Despite this inconsistency, Viloria is riding a five-fight winning streak and has emphatically hit his stride as an elite-level prizefighter. Viloria had tested out a move to flyweight between his first and second title reigns, and his recent, permanent jump to 112 pounds has certainly been a factor in his renewed success.

Viloria became a two-division champion with a 2011 decision win over Julio Cesar Miranda, and his two subsequent defenses over Giovani Segura (TKO 8) and old nemesis Romero (TKO 9) were outstanding.

Segura (28-2-1, 24 KO), who had twice decimated all-time great strawweight champion Ivan Calderon, was an especially impressive victory for Viloria. It showed he was able to cope with a strong aggressive puncher and return fire with his own power. Also, his revenge win over Romero suggests that Viloria might have worked through the inconsistency that plagued him earlier in his career.

As for Marquez, since a 2010 TKO loss to Nonito Donaire in a bid for the “interim” WBA 115-pound title, he is 7(5)-0. In only his third fight after losing to Donaire (30-1, 19 KO), Marquez stopped Luis Concepcion in 11 rounds in a bout that featured four knockdowns (Marquez was down once, Concepcion three times).

After scoring a third-round TKO over Edrin Dapudong in his first defense, Marquez again dropped Concepcion (26-3, 20 KO) three times in their rematch, scoring a first-round stoppage in what amounted to a highly impressive title-retaining effort. Marquez has since tested himself against 115-pound fighters in his past two bouts and enters his unification fight with Viloria having settled for consecutive decisions.

That said, both Marquez and Viloria are enjoying dominant stretches at flyweight, and this clash of momentum is one of the fight’s major selling points. If Viloria is the classier boxer, the 24-year-old Marquez’s aggressive style, power punching and southpaw stance render this bout even.

One genuinely remarkable aspect about following Viloria’s career is the resilience he has displayed in rebounding from disappointing setbacks. While Marquez might be more powerful, Viloria, at 31, seems to have finally “gotten it” as a professional, and the fact that his current title reign has included more than one successful defense for the first time will undoubtedly bolster his confidence.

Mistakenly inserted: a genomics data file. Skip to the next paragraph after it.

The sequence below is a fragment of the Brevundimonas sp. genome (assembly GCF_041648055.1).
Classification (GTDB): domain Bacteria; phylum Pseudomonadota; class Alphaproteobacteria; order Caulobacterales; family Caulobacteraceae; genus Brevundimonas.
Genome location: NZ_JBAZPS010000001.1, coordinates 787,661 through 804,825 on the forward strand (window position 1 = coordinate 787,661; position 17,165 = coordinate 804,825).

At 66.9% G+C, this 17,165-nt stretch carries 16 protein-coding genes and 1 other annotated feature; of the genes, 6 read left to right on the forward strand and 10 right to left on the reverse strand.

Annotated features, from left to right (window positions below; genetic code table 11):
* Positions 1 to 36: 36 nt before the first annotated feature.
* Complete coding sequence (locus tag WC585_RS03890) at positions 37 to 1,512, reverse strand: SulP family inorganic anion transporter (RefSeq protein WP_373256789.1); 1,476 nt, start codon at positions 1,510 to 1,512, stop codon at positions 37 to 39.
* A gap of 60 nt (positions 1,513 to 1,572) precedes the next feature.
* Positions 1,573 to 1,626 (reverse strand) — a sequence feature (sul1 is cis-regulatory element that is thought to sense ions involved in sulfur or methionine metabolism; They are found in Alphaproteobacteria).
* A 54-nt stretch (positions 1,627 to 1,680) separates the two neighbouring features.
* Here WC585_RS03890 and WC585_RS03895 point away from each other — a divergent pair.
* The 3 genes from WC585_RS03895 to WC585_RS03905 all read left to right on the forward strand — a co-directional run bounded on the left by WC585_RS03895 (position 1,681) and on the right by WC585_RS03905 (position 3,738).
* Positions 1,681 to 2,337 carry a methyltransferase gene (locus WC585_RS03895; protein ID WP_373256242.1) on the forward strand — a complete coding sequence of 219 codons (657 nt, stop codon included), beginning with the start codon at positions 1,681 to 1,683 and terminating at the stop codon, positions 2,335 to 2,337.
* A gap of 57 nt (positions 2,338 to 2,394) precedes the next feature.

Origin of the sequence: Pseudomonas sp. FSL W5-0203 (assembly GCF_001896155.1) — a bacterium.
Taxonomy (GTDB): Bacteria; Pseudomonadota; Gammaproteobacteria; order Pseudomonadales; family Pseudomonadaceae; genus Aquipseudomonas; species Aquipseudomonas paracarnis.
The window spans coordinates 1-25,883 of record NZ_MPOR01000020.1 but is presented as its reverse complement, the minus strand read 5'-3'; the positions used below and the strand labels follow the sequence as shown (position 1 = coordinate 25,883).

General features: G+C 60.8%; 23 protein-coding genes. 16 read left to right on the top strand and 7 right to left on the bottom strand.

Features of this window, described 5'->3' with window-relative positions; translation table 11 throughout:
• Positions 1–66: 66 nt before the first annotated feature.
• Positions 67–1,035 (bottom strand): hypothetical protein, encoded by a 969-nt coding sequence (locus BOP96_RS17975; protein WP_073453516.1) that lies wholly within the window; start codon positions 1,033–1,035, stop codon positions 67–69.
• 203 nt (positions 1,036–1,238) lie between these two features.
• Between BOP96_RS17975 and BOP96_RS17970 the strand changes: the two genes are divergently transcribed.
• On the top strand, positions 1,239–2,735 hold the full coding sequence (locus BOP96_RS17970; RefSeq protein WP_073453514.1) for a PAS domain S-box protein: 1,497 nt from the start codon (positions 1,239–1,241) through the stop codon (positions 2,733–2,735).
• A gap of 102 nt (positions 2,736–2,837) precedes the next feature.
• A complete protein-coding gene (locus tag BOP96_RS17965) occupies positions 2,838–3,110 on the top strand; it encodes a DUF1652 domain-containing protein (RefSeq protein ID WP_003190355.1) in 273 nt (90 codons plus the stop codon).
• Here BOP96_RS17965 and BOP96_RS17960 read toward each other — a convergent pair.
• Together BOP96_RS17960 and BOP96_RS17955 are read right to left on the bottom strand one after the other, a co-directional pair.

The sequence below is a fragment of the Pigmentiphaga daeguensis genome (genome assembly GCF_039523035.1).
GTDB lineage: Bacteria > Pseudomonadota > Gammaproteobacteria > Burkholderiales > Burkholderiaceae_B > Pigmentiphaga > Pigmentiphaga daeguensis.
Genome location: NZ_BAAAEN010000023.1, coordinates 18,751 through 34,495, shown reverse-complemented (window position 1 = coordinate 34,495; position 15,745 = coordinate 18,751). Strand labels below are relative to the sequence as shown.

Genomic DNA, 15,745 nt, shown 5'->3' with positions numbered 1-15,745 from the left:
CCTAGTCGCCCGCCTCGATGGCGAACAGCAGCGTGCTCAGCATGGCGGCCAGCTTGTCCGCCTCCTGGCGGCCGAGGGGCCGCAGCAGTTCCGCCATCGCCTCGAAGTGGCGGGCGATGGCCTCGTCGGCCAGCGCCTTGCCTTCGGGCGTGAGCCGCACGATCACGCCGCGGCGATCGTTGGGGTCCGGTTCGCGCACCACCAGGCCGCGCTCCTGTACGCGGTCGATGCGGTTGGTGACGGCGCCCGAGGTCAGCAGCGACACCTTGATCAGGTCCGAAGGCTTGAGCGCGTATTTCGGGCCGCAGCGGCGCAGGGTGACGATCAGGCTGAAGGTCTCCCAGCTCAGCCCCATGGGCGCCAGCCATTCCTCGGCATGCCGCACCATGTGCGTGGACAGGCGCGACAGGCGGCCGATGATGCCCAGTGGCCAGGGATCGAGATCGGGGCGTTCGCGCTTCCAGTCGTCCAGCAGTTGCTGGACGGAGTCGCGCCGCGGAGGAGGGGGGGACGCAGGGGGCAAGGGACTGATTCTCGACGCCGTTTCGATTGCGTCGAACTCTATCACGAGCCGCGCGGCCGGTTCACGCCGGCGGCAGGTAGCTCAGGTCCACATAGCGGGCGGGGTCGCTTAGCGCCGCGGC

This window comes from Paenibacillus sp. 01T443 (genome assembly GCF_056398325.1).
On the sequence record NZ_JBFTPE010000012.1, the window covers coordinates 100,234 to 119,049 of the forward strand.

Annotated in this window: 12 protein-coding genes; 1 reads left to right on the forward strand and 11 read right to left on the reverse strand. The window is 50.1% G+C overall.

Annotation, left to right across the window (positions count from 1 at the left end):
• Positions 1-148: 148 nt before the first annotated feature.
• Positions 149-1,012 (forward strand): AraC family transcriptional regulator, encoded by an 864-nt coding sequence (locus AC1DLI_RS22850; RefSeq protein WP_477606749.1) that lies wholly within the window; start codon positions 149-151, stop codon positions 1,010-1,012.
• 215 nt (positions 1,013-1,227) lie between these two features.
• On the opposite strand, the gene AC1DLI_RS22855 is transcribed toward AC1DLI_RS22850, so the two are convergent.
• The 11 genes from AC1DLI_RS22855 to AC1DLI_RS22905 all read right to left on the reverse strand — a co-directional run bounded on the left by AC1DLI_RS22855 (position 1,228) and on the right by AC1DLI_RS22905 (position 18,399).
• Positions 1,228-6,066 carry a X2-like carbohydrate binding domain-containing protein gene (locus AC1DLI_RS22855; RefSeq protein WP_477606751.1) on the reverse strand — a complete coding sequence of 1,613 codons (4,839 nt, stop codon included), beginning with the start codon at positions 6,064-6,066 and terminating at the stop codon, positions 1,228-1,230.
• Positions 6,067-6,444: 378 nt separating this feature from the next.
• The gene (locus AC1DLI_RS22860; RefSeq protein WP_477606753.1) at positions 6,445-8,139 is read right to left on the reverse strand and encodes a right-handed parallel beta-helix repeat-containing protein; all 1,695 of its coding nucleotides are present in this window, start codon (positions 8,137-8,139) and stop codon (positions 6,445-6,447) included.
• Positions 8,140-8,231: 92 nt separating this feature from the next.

But what about Viloria-Marquez as it relates to Froch and Broner?

Now, it is obvious and undeniable that both Froch and Broner are bigger mainstream attractions than Viloria or Marquez will ever be, regardless of what transpires this Saturday.

That said, in terms of the fight’s potential and the quality of both participants, Viloria-Marquez easily surpasses Froch-Mack and holds a slight edge over Broner-DeMarco despite Broner’s steady path toward superstardom and DeMarco’s undeniable quality.

Since his participation in the Super Six World Boxing Classic, Froch has faced a murderers’ row of elite opponents, besting the likes of Andre Dirrell, Arthur Abraham and Glen Johnson. Even leading up to the Super Six, Froch had scored consecutive excellent world title victories over Jean Pascal and Jermain Taylor.

Froch’s only losses during this remarkable stretch were a debatable points defeat to Mikkel Kessler in an excellent fight and a clear decision loss to pound-for-pound stalwart Andre Ward in the finals of the Super Six.

Without intending any disrespect to Yusaf Mack (31-4-2, 17 KO), he simply doesn’t measure up as the kind of quality opponent fans and pundits have become accustomed to Froch fighting (and often beating). Current IBF light heavyweight champion Tavoris Cloud stopped Mack in his only previous bid for a world title. While Mack is no pushover, Froch should score a relatively easy win.